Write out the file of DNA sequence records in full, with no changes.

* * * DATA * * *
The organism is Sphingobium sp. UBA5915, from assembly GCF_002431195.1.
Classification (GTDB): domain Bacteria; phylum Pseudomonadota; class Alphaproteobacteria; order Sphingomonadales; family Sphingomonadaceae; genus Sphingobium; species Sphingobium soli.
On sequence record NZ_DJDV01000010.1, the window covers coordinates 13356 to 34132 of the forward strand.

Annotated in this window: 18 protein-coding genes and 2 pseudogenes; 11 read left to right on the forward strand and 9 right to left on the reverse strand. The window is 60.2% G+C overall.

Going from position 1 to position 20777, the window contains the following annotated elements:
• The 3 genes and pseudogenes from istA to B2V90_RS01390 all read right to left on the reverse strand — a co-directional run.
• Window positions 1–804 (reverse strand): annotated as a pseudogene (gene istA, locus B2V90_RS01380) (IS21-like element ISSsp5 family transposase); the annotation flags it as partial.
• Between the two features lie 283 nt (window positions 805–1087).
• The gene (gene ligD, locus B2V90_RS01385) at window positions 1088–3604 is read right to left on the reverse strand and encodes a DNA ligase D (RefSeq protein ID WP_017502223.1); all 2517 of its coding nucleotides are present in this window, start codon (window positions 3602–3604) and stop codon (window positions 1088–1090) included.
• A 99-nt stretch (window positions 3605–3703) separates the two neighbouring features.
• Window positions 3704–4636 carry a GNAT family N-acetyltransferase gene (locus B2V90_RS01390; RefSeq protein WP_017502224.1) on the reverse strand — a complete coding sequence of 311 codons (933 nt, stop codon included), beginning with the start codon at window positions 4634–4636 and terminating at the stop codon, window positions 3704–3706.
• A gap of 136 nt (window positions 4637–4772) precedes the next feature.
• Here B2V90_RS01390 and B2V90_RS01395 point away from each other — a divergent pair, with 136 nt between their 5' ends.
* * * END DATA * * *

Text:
The organism is Sphingobium sp. UBA5915, from assembly GCF_002431195.1.
Classification (GTDB): domain Bacteria; phylum Pseudomonadota; class Alphaproteobacteria; order Sphingomonadales; family Sphingomonadaceae; genus Sphingobium; species Sphingobium soli.
On sequence record NZ_DJDV01000010.1, the window covers coordinates 13356 to 34132 of the forward strand.

Annotated in this window: 18 protein-coding genes and 2 pseudogenes; 11 read left to right on the forward strand and 9 right to left on the reverse strand. The window is 60.2% G+C overall.

Going from position 1 to position 20777, the window contains the following annotated elements:
• The 3 genes and pseudogenes from istA to B2V90_RS01390 all read right to left on the reverse strand — a co-directional run.
• Window positions 1–804 (reverse strand): annotated as a pseudogene (gene istA, locus B2V90_RS01380) (IS21-like element ISSsp5 family transposase); the annotation flags it as partial.
• Between the two features lie 283 nt (window positions 805–1087).
• The gene (gene ligD, locus B2V90_RS01385) at window positions 1088–3604 is read right to left on the reverse strand and encodes a DNA ligase D (RefSeq protein ID WP_017502223.1); all 2517 of its coding nucleotides are present in this window, start codon (window positions 3602–3604) and stop codon (window positions 1088–1090) included.
• A 99-nt stretch (window positions 3605–3703) separates the two neighbouring features.
• Window positions 3704–4636 carry a GNAT family N-acetyltransferase gene (locus B2V90_RS01390; RefSeq protein WP_017502224.1) on the reverse strand — a complete coding sequence of 311 codons (933 nt, stop codon included), beginning with the start codon at window positions 4634–4636 and terminating at the stop codon, window positions 3704–3706.
• A gap of 136 nt (window positions 4637–4772) precedes the next feature.
• Here B2V90_RS01390 and B2V90_RS01395 point away from each other — a divergent pair, with 136 nt between their 5' ends.